For old-school espresso and an obligatory hat-tip to David Schomer, visit Espresso Vivace.  ‘Nuff said.  (My iced mocha was delicious.)


Seattle Coffee Works

A homey spot just outside of Pike’s Place Market, Seattle Coffee Works’ flagship location offers an espresso counter and a slow bar for pour-overs.  Solidly good coffee and a great variety of direct trade beans.

Ghost Note

This modern spot in Capital Hill offers a simple core menu with stunningly good single origin coffees.  A Kenya single origin espresso shot recommended by the barista here was definitely one to remember.

La Marzocco

This grandaddy of espresso machines and grinders has a beautiful, light-filled cafe and showroom right in the Seattle city center.  Each month a new, renowned coffee brand or roaster takes up residence in their cafe, trains their staff on their coffees, and creates a unique experience for guests.  We had the pleasure of sampling coffees from roaster La Colombe while ogling the beautiful espresso machines.  Think car showroom for baristas, only full of light and plants and delicious coffee.

For places to visit, shop, and stay (and maybe more food, shhhh!), tune in to Part II here!

Key lime pie

Look out world: I have discovered the magic of Instacart.  It is a grocery delivery site and app that is, in a word, amazing.  I can now do my grocery shopping from my couch in my PJs.  What a time to be alive, yes?  Some kind person shops for me and delivers my groceries for a low fee, and I get some of my life back!  Win!  I was initially hesitant due to the yearly fee, but now (much like Amazon Prime) I am hooked.

My key lime pie!

The one drawback to Instacart is that seeing tiny product images on one’s screen is quite different from grabbing something on a shelf in real life.  I accidentally ordered key limes instead of regular ones recently, and didn’t realize it until I saw the bag of tiny citrus fruits in the bottom of my grocery bag.  Not all was lost, however.  I figured it was as good a time as any to try my hand at key lime pie!  I turned to my beloved Deb of Smitten Kitchen and made her delightful pie over the course of a lazy Saturday afternoon.  It.  Was.  Perfection.  Ideally balanced between tart and sweet, great flavor in the crust — just lovely.  Sunshine on a plate.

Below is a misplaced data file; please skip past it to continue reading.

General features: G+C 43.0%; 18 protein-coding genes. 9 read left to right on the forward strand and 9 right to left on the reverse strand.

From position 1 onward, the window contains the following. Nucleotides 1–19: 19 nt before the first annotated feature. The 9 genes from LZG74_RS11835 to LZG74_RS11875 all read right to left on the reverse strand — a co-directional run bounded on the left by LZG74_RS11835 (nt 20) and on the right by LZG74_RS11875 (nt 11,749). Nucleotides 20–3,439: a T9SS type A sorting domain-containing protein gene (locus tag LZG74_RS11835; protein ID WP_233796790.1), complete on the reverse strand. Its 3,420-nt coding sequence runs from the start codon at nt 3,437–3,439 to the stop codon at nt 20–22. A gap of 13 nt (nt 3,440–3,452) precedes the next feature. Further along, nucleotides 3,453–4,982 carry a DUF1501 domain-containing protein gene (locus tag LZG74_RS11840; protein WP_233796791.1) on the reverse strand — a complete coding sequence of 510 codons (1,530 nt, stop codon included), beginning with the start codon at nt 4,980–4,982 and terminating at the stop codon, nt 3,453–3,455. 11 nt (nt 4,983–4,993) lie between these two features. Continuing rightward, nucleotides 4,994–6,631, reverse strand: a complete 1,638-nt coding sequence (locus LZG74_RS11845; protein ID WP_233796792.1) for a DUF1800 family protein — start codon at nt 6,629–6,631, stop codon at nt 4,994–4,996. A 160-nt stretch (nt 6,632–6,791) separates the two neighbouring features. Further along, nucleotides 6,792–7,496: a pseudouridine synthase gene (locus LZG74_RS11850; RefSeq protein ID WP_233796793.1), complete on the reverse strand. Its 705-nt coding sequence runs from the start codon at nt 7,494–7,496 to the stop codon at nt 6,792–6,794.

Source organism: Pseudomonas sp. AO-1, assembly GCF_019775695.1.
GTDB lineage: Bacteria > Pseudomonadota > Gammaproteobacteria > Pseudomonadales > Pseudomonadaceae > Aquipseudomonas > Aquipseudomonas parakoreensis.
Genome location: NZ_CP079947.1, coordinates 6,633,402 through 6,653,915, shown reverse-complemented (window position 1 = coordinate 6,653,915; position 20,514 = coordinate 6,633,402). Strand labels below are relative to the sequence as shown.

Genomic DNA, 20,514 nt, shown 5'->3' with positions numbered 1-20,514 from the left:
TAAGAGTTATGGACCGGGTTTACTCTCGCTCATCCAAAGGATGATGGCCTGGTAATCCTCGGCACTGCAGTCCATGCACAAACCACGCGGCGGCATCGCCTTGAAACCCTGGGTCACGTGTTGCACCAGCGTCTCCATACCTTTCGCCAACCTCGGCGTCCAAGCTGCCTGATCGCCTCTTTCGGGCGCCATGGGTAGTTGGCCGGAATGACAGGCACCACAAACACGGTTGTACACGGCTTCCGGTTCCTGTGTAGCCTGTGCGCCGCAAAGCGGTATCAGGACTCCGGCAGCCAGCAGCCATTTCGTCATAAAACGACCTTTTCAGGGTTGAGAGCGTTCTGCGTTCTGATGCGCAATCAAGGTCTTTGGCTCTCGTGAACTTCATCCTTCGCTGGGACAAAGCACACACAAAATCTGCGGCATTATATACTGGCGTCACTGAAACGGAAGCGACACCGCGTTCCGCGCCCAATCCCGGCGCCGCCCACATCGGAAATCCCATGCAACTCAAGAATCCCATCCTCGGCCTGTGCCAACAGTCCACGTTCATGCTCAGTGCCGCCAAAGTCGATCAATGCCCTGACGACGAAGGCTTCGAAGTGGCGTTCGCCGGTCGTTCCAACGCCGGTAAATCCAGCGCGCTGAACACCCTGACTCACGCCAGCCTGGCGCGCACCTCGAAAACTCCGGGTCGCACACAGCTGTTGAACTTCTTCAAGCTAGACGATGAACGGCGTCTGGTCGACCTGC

If you decide to tackle this recipe (and I hope you do!), know that I needed many more key limes than she indicated to get 2/3 of a cup of juice.  I’m not sure if my limes were tiny or hers were gigantic, but I needed about double the number of key limes she did to get enough juice.  Also, since those suckers are tiny, I’d love a juicer like this to make the juicing process easier next time.  Lastly, I found the pie to be most flavorful and easiest to get out of the pan if it got closer to room temperature before serving.  Easy recipe, yummy results, and an accidental ingredient utilized.  It’s the classic lemons to lemonade scenario, although I think I made out even better — because pie!

My pink glass pie plate can be found here.  If you’d like to try Instacart, get $10 off here.

Links to ponder


It has been a difficult couple weeks for a variety of reasons, perhaps most especially because we lost some amazing and luminous figures to suicide just days apart from each other.  Kate Spade and Anthony Bourdain, you will be missed.  As we hold ourselves gently, gingerly, and move forward, here are some important/poignant/touching/thoughtful reads for you to ponder:

The kind of “bad boy” we need more of…

Why “you are loved” is not enough.

Anxious and unashamed.

An important read on size appropriation.

Quick, curious, playful, & strong.


Fridays are for cake

One week ago, I tried a new cake recipe for a Friday night dinner with friends.  Spoiler alert: it is amazing and I will be making this one again and again.  Behold: Maialino’s Olive Oil Cake.  I served it topped with dollops of the strawberry black pepper jam I made several weeks ago, and it was perfection.  Not too sweet, perfectly moist, easily mixed, and the most delightful hint of citrus.  Make it for yourself or someone you love this weekend — you won’t be sorry!  Sharing is entirely optional.